_____Eight years of austerity later, and the paint had really begun to blister and burst. Those Hollister summers seemed so distant and Bebo-buried. But the shame of emulating the rich, and the shame of being rich, manifests itself today in the wardrobes and on the slight frames of Home County boys and girls, the affluent Shire villagers, the former boarders, softly spoken Devonshire coasters, the Cheshire and Cotswold kids with interesting parents. Now all grown up, doing arts and humanities degrees in London and the cities of the Northern Powerhouse, and blossoming into Young Creatives: it’s short back and sides for everyone, loud activewear, big sports brands—basically a caricature of the entire ensemble of the poorer kids they used to laugh at whilst they queued up over the road at the comprehensive school bus stop. It’s a working class aesthetic tweaked into the hyperreal realm of sports-luxe – a way to both blend into, and to subtly dominate, the poorer parts of the urban cities they are renting in during their studies and internships. It is a thinly veiled guilt, and a thinly veiled disguise.

_____But it does not stop at riches now, it’s nationhood too. What is Great Britain any longer when it cannot pay its teachers properly, when it sells away its NHS, when it shames, disgraces, and even kills its most vulnerable members of society. Like a shining blue sword, the Conservatives invoked the blinding light of nationalism: it was the fault of foreigners, of the EU, of drowning boat children, of Syrians, of somebody else from somewhere else.

Cue The Best Exotic Marigold Hotel, Indian Summers, The Indian Doctor, The 100 Foot Journey etc.,…The Empire’s history of colonial genocides and disgraces flattened into hour long specials of surface, of brown people smiling, white wooden porches and period costume, whimsical migrations to Europe, family tussles and pleasant holidays, to the good ol’ days.
_____British people aren’t racist! Just look at how we’re confronting our past with a gritty and yet convivial Danny Boyle aspect. Like the Olympic opening ceremony, we showcase how we hope we look to ourselves and to the world, rather than what we actually are.
_____And the show must go on. Dishoom! Kings Cross’ latest Indian cuisine curry spot in Granary Square. One of the most unusual and I suppose, experiential, restaurants I’ve ever visited, if the kind of experience you enjoy is a fabricated impression of an early 20th century first-class waiting lounge on the set of Carry On! Bombay. The menus are printed on yellowed paper made to look like a train timetable, the room is sprinkled with quaint age-distressed photo frames of anonymous Indian faces and civilising khaki shirted Brits, slowly spinning wicker fans and demure wooden paneling, tiled floors, painted Sanskrit on the toilet cubicles, and a suspended station clock, looming.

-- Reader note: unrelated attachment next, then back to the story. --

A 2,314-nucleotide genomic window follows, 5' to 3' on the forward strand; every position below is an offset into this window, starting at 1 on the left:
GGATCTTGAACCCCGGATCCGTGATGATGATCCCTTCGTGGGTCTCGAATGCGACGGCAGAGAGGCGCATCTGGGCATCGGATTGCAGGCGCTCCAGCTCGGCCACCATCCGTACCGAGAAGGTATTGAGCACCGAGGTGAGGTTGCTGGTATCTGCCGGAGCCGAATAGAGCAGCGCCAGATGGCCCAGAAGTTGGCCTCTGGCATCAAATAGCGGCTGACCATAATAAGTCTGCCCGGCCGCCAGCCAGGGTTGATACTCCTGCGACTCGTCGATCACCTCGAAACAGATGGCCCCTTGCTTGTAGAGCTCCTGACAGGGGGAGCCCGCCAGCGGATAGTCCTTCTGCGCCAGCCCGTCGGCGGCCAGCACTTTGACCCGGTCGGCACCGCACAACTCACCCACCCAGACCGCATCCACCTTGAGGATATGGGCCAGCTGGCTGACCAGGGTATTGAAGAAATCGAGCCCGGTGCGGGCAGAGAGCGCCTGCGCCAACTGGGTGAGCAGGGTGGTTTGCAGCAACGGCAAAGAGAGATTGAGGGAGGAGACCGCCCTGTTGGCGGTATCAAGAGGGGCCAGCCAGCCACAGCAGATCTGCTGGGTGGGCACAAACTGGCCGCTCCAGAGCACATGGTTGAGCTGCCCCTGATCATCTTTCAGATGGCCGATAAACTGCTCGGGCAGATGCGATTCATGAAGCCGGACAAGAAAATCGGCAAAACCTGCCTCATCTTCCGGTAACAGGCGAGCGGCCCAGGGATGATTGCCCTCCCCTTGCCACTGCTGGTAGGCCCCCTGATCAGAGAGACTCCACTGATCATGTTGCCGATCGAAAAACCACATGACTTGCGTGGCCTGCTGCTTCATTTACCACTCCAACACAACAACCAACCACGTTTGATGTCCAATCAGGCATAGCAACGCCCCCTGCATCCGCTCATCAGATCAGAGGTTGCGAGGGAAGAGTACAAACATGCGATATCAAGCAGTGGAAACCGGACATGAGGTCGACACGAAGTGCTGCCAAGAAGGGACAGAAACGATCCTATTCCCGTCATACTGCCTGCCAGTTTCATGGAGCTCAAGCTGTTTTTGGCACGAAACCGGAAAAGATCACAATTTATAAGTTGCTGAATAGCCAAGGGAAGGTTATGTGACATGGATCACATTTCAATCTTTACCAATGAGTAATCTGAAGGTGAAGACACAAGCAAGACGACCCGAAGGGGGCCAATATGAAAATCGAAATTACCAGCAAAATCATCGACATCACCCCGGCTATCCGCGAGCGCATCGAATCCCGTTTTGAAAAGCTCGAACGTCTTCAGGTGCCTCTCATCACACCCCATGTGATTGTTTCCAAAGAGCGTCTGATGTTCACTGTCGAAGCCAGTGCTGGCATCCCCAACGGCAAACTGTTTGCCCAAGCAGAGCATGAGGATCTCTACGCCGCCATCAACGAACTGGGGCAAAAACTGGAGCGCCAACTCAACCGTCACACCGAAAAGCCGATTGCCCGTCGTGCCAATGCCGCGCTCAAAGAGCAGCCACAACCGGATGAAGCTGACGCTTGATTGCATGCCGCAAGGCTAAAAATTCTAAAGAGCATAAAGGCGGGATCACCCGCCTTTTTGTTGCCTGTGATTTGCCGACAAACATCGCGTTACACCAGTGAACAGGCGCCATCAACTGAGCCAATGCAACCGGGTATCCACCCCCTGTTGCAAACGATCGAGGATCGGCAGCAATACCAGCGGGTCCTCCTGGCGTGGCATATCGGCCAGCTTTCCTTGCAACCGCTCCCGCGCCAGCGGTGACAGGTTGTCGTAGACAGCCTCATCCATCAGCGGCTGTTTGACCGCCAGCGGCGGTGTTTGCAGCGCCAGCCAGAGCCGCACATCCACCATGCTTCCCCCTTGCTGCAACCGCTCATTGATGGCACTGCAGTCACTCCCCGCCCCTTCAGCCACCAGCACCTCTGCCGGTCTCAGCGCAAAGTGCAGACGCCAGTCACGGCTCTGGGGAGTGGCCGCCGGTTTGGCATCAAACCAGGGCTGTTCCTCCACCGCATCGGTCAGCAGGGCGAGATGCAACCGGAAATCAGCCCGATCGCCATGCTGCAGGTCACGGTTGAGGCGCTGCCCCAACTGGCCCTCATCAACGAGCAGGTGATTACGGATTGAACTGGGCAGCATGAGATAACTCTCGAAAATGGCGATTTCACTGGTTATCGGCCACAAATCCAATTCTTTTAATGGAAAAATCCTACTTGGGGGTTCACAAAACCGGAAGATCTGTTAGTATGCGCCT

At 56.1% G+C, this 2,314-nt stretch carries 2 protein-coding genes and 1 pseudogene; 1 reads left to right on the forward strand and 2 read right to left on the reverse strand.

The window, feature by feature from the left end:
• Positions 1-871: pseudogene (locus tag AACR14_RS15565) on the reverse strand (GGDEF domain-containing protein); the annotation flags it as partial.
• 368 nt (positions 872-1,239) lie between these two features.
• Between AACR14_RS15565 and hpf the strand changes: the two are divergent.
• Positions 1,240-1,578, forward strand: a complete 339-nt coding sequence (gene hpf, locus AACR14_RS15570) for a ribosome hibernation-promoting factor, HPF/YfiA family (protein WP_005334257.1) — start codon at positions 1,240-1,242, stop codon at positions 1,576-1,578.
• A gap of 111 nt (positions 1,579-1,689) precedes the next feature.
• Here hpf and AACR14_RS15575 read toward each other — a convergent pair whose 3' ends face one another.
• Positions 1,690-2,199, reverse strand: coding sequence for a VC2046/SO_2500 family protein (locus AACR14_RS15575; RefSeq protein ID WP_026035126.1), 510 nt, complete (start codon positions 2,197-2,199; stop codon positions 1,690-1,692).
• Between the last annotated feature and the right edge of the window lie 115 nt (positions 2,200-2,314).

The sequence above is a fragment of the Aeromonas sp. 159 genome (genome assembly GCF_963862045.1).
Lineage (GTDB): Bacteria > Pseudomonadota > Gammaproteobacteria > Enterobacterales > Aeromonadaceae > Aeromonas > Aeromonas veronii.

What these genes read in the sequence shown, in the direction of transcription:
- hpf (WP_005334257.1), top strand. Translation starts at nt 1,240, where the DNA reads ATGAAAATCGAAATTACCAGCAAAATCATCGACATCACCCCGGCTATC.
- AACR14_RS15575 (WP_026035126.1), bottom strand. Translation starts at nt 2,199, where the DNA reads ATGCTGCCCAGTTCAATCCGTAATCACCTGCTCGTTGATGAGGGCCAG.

_____Whether the restaurant authentically reproduces the welcoming and egalitarian “spirit of the old Irani cafés of Bombay” as its website attests, is not a question I am close to being equipped to answer. But in the context of Granary Square, its relentless aestheticising of history in the pursuit of an apolitical place of capital, control and exchange – how could it?

_____You should go and take a look for yourself. But before you do, notice the door next to the entranceway. “Not Main Entry Here,” in a vintage mid-century, Keep Calm typeface. Instead of the plain and grammatically correct “Exit”, or “Please use the other door” or “Not the Main Entrance” – presumably, we’re supposed to read this odd syntax inside our heads in the voice of some Bombay lackey, who whilst waiting on your table and delivering your fifth Singapore Sling, has tried to direct you away from the exit. But in their broken English (typical!!) they’ve gone and mangled the sentence order a little bit. Meanwhile you give a knowing smile in your pith helmet and tap your sabre on the tiles impatiently.
_____Luckily, if you’re not racist enough to construct this imagined scenario and colonial fantasy for yourself, when the restaurant was being built, someone was ordered to painstakingly glue vinyl letter sticker – after vinyl letter sticker – after vinyl letter sticker – on to this door, knowingly, and construct it for you.


Back in the centre of Granary Square, each of the 1080 fountain jets are ejecting an orchestrated and precise routine. The children playing in the water are watched by their families, who are watched by an unnecessary but nonetheless present security team. A cohort of prospective students arrive at Kings Cross station, and successfully funnel themselves five minutes through the billboard corridor to the square. The seating is surfboard sloped and uncovered; nowhere to shade from the sun, shelter from the rain, or sleep in the evening. All of these ways of being are subtly reproduced – the children are learning what to expect from the public space, the students are learning what to expect from higher education, and the public are construction lines, half-erased.